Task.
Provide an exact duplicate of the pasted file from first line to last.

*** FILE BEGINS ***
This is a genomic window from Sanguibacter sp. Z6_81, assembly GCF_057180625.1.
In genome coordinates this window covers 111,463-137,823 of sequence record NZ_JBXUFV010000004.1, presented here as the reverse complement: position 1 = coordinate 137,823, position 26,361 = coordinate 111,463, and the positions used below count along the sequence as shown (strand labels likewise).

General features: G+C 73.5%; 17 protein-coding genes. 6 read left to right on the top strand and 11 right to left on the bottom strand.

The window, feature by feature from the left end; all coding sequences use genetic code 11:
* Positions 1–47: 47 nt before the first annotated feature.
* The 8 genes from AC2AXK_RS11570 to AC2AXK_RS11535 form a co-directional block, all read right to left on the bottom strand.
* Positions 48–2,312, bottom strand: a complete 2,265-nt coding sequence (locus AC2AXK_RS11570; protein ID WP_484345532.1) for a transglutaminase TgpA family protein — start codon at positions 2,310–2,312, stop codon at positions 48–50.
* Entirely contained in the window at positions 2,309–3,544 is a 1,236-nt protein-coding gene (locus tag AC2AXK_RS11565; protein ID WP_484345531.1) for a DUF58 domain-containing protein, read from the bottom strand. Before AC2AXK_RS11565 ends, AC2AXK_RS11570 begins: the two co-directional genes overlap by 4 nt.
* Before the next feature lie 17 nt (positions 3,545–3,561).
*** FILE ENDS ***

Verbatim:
This is a genomic window from Sanguibacter sp. Z6_81, assembly GCF_057180625.1.
In genome coordinates this window covers 111,463-137,823 of sequence record NZ_JBXUFV010000004.1, presented here as the reverse complement: position 1 = coordinate 137,823, position 26,361 = coordinate 111,463, and the positions used below count along the sequence as shown (strand labels likewise).

General features: G+C 73.5%; 17 protein-coding genes. 6 read left to right on the top strand and 11 right to left on the bottom strand.

The window, feature by feature from the left end; all coding sequences use genetic code 11:
* Positions 1–47: 47 nt before the first annotated feature.
* The 8 genes from AC2AXK_RS11570 to AC2AXK_RS11535 form a co-directional block, all read right to left on the bottom strand.
* Positions 48–2,312, bottom strand: a complete 2,265-nt coding sequence (locus AC2AXK_RS11570; protein ID WP_484345532.1) for a transglutaminase TgpA family protein — start codon at positions 2,310–2,312, stop codon at positions 48–50.
* Entirely contained in the window at positions 2,309–3,544 is a 1,236-nt protein-coding gene (locus tag AC2AXK_RS11565; protein ID WP_484345531.1) for a DUF58 domain-containing protein, read from the bottom strand. Before AC2AXK_RS11565 ends, AC2AXK_RS11570 begins: the two co-directional genes overlap by 4 nt.
* Before the next feature lie 17 nt (positions 3,545–3,561).